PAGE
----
Next time you need some vicarious travel, these travel books won’t let you down! Check out my pick of 20 of the best travel books of all time.
20 best travel books of all time
The Worst Journey in the World
This is a memoir of the 1910-1913 Antarctic expedition led by Robert Scott. It was written in 1922 by a survivor of the journey, Cherry-Garrard, and is justly praised for its candid treatment of the expedition and the causes of its demise.
The Road to Oxiana
Written in diary form, this travelogue is perhaps the first example of modern, literary travel writing. It concerns a journey in 1933-34 through the Middle East to Oxiana on the border between Afghanistan and the Soviet Union. The book is a witty account of Byron’s adventures and the architectural treasures of the region.
During a 30-year conversation that unfolds in travellers’ stops and train stations across Europe, we learn about Austerlitz’s efforts to understand himself. He embodies the universal human search for identity and the struggle to impose coherence on memory. Part travelogue, part novel, this is one of the finest books you’ll ever read.
The Snow Leopard
In 1973, Matthiessen trekked into the mountains of Nepal to study the Himalayan blue sheep and try to glimpse a snow leopard. The journey was also a spiritual quest. As he climbs, Matthiessen charts both his inner and his outer path, offering a deepening understanding of reality.
This journey down the Orange River by kayak interweaves the history of South Africa with white-water adventures. Illustrated with the author’s own photographs, it’s an evocative story of discovery about our past, ethnicity and, ultimately, the self. Perhaps the finest SA travelogue.
From Heaven Lake
After two years as a student at Nanjing University, Seth hitchhiked back to his home in New Delhi via Tibet. This is the story of that journey and his fascinating encounters with nomadic Muslims, Chinese officials, Buddhists and fellow travellers.
Published in 1959, this is an account of an epic journey through Arabia. Over the course of five years, Thesiger records the lives of remote tribes in the desert. His tales of adversity and friendship in an age now passed have a timeless appeal.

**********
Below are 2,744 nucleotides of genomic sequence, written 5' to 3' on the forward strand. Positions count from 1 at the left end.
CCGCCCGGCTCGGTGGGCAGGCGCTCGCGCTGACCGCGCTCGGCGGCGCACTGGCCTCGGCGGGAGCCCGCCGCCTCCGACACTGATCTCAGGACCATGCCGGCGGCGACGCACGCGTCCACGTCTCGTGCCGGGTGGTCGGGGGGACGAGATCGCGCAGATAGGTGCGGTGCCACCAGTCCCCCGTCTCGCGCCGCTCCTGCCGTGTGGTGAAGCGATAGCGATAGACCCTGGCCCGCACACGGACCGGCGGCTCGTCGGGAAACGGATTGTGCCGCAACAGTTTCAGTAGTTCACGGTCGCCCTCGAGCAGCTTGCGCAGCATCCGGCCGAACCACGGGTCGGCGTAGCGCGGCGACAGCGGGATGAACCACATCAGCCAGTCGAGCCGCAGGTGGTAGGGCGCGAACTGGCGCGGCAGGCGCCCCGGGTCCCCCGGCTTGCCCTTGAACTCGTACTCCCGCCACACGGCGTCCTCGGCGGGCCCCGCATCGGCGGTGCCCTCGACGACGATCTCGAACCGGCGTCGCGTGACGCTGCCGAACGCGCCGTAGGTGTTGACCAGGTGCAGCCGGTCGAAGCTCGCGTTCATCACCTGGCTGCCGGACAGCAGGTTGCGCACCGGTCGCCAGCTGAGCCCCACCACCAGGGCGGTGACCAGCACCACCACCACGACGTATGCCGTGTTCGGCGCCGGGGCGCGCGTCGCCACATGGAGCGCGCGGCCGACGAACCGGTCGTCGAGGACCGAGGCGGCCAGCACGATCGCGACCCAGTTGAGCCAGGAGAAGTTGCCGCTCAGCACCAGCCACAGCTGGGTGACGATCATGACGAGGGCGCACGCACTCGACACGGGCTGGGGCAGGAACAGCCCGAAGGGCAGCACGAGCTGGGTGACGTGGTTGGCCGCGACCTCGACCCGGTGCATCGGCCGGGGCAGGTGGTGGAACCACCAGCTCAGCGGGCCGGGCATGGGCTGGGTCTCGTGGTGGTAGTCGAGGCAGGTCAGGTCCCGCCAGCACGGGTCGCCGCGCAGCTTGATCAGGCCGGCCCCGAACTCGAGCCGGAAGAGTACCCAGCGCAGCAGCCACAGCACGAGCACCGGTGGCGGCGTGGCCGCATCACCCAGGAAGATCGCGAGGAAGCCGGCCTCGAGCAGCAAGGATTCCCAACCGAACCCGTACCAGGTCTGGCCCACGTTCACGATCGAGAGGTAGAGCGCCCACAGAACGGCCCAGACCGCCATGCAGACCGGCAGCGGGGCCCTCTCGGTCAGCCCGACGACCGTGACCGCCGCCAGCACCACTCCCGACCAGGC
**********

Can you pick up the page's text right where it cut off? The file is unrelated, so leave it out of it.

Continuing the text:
Among the Russians
A vivid account of a journey from St Petersburg to Armenia at the end of the Brezhnev era. It brilliantly portrays the lives of ordinary Russians in the clutches of a harsh communist regime.
A Short Walk in the Hindu Kush
Newby humorously describes a badly planned attempt to scale one of Afghanistan’s most challenging peaks. His inexperience proves his undoing, but along the way readers are treated to a string of entertaining episodes.
Slow Boats to China
Seven months and 23 ill-assorted vessels transport Young from Piraeus to Canton. His account distils the people, places, conversations, ships and history he encounters on the voyages.
As I Walked Out One Midsummer Morning
This is a lyrical account of Lee’s journeys as a young man in the 1930s. It recounts his departure from a sleepy Cotswolds home bound for Spain armed with little more than an adventurous spirit and his trusty violin.
Notes from a Small Island
This is Bryson’s farewell journey across Britain, delivered with characteristic humour and nostalgia, while offering insights into modern society. His antipathy towards the less glamorous spots makes for hilarious reading.
Homage to Catalonia
Political history meets travelogue in this description of Orwell’s role in the Spanish Civil War. It gives a vivid account of Barcelona and northeast Spain during that turbulent time.
Passage to Juneau
The story of a voyage up the Inside Passage from Seattle to Juneau, 1 000 miles alone in a 35-foot yacht. With rigorous observation and lyrical evocations of place, this is the best work of arguably the finest living travel writer.
Travels with Charley
In 1960, Steinbeck and his French poodle Charley set out in a converted pick-up truck to tour America. The result is a compelling account of the landscapes and people he encounters.
Voices of the Old Sea
In the late 1940s, Lewis settled in a remote Spanish fishing village. He lived there for three years and recorded how villagers struggled to hang on to a way of life unchanged for centuries, encroached on every side by the tide of package tourism.
A Time of Gifts
Patrick Leigh Fermor
At age 18, Fermor set off from London to walk to Constantinople. A Time of Gifts is part one of the tale, and recounts his adventures as far as Hungary. The book explores a remarkable moment just before the Second World War as he travels through a Europe soon to be transformed.
The Great Railway Bazaar
This is Theroux’s first and arguably his best book. It recounts a four-month journey through Asia and Europe. An essential for any enthusiast of rail travel, it features some of the world’s great trains, including the Trans-Siberian and India’s Grand Trunk Express.
Morris describes Venice as ‘a cheek-by-jowl, back-of-the-hand, under-the-counter, higgledypiggledy, anecdotal city … rich in piquant wrinkled things, like an assortment of bric-a-brac in the house of a wayward connoisseur, or parasites on an oyster shell’. Her book perfectly captures this beguiling city.
Chatwin ventures into the desolate realm of Outback Australia to learn the meaning of the Aboriginals’ ancient ‘dreaming tracks’, paths that are transmitted down the ages in song. This novel-cum-travelogue is a poetic meditation that offers an uplifting vision of man’s place in the world.